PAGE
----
Whereas Mike Pence lived through the Cold War and came of age during the Reagan Administration, Millennials grew up in the relative peace and calm of the 1990s, only to have our worlds turned upside down by the one-two punch of 9/11 and the Great Recession. We have only seen America deteriorate, never getting better outside of a few moments during the Trump Administration. It’s even worse for Generation Z, which is coming of age now. They grew up in a time of recession, endless foreign wars, and the Covid lockdowns. Does that explain why members of different generations see the same situation with different eyes?
An anonymous blogger called AntiDem wrote an insightful piece a few years ago about why today’s crises are more dangerous to America than those of the 1960s. The difference is that back then we had a store of social capital that had been built up over the preceding generations. AntiDem defines social capital as:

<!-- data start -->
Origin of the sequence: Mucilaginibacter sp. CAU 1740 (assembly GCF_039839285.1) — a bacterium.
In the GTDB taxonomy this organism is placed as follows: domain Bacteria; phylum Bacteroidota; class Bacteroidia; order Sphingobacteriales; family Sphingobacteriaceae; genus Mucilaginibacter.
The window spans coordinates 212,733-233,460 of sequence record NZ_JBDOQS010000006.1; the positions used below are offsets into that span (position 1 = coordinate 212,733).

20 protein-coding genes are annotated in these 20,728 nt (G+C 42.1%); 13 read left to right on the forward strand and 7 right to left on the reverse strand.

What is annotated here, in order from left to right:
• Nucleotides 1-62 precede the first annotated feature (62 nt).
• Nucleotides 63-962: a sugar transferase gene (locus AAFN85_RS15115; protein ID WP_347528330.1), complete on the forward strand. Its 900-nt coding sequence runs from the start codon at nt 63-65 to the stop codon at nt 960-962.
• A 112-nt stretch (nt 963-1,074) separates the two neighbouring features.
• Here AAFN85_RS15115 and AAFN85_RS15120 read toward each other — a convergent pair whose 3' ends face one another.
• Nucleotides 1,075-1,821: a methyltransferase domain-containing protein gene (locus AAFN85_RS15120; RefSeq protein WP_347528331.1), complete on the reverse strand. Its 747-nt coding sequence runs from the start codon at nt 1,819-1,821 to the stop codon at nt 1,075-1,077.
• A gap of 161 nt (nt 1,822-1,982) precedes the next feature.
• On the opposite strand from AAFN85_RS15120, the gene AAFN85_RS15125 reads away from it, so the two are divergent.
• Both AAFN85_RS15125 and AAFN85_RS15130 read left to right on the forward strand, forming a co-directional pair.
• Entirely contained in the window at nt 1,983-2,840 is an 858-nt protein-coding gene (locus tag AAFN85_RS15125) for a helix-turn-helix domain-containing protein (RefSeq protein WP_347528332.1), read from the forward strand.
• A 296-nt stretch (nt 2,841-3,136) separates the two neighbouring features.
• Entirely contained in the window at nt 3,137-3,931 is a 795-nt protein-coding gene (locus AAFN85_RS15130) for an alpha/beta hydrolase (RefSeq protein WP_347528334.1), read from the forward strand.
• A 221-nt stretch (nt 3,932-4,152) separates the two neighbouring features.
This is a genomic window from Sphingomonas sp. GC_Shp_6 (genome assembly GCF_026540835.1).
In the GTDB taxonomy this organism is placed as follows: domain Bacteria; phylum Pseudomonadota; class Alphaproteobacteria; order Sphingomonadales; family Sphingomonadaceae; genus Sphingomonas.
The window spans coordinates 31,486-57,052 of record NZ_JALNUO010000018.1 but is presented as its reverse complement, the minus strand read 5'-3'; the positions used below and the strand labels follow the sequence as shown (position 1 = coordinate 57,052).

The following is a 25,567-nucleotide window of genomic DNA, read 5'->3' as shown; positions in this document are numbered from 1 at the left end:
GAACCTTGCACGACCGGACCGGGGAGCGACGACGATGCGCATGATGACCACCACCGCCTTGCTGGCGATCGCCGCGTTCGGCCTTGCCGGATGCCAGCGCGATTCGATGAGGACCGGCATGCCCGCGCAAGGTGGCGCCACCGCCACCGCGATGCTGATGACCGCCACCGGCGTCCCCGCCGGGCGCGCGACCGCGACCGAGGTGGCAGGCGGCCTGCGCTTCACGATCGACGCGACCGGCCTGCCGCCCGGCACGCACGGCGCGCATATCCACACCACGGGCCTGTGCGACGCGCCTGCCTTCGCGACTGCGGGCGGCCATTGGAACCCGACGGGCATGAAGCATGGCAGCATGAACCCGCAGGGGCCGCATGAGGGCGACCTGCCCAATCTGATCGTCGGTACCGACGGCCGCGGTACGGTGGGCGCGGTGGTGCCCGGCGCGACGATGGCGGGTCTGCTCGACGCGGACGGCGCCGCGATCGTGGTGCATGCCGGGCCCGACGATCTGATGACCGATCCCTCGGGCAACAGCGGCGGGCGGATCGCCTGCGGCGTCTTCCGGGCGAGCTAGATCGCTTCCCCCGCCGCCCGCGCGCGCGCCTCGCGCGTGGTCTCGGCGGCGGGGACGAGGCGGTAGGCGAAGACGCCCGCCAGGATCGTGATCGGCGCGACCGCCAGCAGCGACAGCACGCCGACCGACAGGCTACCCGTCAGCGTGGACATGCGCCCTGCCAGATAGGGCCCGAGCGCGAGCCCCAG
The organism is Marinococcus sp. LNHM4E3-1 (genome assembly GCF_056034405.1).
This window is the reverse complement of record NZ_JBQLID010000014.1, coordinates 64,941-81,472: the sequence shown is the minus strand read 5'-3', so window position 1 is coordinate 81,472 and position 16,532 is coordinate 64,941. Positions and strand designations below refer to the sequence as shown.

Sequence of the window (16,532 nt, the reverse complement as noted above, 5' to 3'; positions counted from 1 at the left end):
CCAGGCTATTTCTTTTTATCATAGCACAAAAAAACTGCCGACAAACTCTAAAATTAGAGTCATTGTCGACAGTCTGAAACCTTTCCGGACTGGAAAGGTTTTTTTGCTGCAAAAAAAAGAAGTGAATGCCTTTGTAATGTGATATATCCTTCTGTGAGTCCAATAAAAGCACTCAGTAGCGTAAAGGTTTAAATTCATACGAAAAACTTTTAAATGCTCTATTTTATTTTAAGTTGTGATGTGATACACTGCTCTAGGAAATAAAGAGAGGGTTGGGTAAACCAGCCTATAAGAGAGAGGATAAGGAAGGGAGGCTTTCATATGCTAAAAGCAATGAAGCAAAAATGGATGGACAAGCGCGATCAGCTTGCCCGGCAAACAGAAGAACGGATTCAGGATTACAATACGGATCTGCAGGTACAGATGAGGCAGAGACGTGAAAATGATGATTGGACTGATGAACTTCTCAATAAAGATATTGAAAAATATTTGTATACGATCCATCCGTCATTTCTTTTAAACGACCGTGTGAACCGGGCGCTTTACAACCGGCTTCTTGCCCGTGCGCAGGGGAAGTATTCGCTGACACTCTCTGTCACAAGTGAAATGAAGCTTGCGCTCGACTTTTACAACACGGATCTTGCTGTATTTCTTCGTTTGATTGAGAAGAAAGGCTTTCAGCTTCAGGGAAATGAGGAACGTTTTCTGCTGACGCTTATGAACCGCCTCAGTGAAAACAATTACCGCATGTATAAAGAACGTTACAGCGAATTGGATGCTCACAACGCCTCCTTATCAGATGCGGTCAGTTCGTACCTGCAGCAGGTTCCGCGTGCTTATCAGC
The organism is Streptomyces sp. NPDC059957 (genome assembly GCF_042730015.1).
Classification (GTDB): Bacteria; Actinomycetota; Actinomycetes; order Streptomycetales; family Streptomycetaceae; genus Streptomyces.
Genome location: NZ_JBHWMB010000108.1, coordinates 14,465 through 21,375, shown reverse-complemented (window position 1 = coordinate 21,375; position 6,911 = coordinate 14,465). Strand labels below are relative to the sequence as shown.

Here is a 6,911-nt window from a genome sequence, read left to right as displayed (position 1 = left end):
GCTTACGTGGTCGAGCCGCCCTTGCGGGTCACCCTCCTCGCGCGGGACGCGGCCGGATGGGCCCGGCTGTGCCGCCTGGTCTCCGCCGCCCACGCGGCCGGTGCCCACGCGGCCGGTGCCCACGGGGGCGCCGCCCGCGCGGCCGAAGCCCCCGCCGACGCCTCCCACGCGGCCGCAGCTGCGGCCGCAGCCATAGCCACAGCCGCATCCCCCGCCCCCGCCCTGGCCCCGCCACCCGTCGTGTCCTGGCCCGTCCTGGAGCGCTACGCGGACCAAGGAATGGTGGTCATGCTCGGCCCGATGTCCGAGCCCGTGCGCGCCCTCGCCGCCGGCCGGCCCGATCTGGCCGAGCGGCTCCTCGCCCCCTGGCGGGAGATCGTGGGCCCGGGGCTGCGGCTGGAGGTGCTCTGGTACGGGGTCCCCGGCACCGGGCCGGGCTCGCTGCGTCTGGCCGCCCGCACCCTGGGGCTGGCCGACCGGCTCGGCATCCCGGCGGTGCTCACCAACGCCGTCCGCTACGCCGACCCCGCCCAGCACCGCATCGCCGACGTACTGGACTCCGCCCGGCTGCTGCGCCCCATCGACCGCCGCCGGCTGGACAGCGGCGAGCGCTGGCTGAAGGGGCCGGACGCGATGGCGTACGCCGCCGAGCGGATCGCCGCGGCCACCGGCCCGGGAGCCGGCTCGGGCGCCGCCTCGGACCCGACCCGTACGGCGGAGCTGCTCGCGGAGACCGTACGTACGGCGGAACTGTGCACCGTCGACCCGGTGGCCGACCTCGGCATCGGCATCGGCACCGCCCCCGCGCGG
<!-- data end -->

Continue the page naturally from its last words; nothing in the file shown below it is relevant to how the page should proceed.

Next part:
…the bond that exists between people within a certain society; it is their sense of mutual trust, loyalty, obligation, and responsibility; it is what makes us say ‘We are one; we are all in this together’. These are the ties that bind a nation; that bind a people together. Once these bonds are severed – once the reserve of social capital reaches zero – then there is nothing that can hold things together but brute force. And this is where conflict begins.
If you listen to my podcasts you’ll notice the similarity between this social capital and Ibn Khaldun’s concept of assabiyah. In both cases it is an intangible vitality that gives substance to a civilization. AntiDem argues that America depleted its social capital after the crises of the 1960s and never refilled the tank. Consider what has changed in the last half century: